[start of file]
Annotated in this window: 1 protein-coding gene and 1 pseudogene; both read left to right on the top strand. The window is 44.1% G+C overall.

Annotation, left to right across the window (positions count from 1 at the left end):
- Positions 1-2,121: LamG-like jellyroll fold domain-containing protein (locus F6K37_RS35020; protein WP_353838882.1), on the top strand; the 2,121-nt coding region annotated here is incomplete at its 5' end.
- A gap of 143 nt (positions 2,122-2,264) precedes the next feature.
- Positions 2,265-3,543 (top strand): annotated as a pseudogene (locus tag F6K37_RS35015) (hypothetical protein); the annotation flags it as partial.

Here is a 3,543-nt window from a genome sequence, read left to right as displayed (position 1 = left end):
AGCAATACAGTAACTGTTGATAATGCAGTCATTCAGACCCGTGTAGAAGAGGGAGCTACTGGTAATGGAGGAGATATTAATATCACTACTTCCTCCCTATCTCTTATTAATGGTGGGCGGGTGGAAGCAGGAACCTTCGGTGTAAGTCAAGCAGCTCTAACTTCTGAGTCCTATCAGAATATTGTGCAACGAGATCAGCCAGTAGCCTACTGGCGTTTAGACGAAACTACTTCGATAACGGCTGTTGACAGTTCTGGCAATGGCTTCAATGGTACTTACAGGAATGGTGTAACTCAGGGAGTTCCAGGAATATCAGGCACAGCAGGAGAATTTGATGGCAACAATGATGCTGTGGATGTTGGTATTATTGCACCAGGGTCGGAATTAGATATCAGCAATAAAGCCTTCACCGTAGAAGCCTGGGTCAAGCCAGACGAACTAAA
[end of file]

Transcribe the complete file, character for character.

Annotated in this window: 1 protein-coding gene and 1 pseudogene; both read left to right on the top strand. The window is 44.1% G+C overall.

Annotation, left to right across the window (positions count from 1 at the left end):
- Positions 1-2,121: LamG-like jellyroll fold domain-containing protein (locus F6K37_RS35020; protein WP_353838882.1), on the top strand; the 2,121-nt coding region annotated here is incomplete at its 5' end.
- A gap of 143 nt (positions 2,122-2,264) precedes the next feature.
- Positions 2,265-3,543 (top strand): annotated as a pseudogene (locus tag F6K37_RS35015) (hypothetical protein); the annotation flags it as partial.

Here is a 3,543-nt window from a genome sequence, read left to right as displayed (position 1 = left end):
AGCAATACAGTAACTGTTGATAATGCAGTCATTCAGACCCGTGTAGAAGAGGGAGCTACTGGTAATGGAGGAGATATTAATATCACTACTTCCTCCCTATCTCTTATTAATGGTGGGCGGGTGGAAGCAGGAACCTTCGGTGTAAGTCAAGCAGCTCTAACTTCTGAGTCCTATCAGAATATTGTGCAACGAGATCAGCCAGTAGCCTACTGGCGTTTAGACGAAACTACTTCGATAACGGCTGTTGACAGTTCTGGCAATGGCTTCAATGGTACTTACAGGAATGGTGTAACTCAGGGAGTTCCAGGAATATCAGGCACAGCAGGAGAATTTGATGGCAACAATGATGCTGTGGATGTTGGTATTATTGCACCAGGGTCGGAATTAGATATCAGCAATAAAGCCTTCACCGTAGAAGCCTGGGTCAAGCCAGACGAACTAAA